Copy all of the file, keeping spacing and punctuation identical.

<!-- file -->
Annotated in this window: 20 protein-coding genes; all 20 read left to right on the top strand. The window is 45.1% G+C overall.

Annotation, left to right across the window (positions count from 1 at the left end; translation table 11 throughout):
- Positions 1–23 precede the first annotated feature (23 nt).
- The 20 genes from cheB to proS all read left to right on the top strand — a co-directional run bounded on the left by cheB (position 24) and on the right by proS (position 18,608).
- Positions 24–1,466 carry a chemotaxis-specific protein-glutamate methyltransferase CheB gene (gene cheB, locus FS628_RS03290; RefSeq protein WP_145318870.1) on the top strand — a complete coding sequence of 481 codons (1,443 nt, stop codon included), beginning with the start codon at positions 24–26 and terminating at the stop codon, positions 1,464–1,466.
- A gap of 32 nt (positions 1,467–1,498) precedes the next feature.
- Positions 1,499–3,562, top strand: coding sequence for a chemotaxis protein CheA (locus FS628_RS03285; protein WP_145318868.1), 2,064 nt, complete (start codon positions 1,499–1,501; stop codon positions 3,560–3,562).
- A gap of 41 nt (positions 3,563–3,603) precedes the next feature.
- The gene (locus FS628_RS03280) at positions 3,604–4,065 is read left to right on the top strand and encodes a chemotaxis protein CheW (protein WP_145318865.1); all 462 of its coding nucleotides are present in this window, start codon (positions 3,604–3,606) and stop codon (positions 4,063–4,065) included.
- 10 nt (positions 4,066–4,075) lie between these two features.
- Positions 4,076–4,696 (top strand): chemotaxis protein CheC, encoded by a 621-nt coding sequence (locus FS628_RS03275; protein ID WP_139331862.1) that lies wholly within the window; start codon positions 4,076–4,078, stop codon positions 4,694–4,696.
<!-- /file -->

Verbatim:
Annotated in this window: 20 protein-coding genes; all 20 read left to right on the top strand. The window is 45.1% G+C overall.

Annotation, left to right across the window (positions count from 1 at the left end; translation table 11 throughout):
- Positions 1–23 precede the first annotated feature (23 nt).
- The 20 genes from cheB to proS all read left to right on the top strand — a co-directional run bounded on the left by cheB (position 24) and on the right by proS (position 18,608).
- Positions 24–1,466 carry a chemotaxis-specific protein-glutamate methyltransferase CheB gene (gene cheB, locus FS628_RS03290; RefSeq protein WP_145318870.1) on the top strand — a complete coding sequence of 481 codons (1,443 nt, stop codon included), beginning with the start codon at positions 24–26 and terminating at the stop codon, positions 1,464–1,466.
- A gap of 32 nt (positions 1,467–1,498) precedes the next feature.
- Positions 1,499–3,562, top strand: coding sequence for a chemotaxis protein CheA (locus FS628_RS03285; protein WP_145318868.1), 2,064 nt, complete (start codon positions 1,499–1,501; stop codon positions 3,560–3,562).
- A gap of 41 nt (positions 3,563–3,603) precedes the next feature.
- The gene (locus FS628_RS03280) at positions 3,604–4,065 is read left to right on the top strand and encodes a chemotaxis protein CheW (protein WP_145318865.1); all 462 of its coding nucleotides are present in this window, start codon (positions 3,604–3,606) and stop codon (positions 4,063–4,065) included.
- 10 nt (positions 4,066–4,075) lie between these two features.
- Positions 4,076–4,696 (top strand): chemotaxis protein CheC, encoded by a 621-nt coding sequence (locus FS628_RS03275; protein ID WP_139331862.1) that lies wholly within the window; start codon positions 4,076–4,078, stop codon positions 4,694–4,696.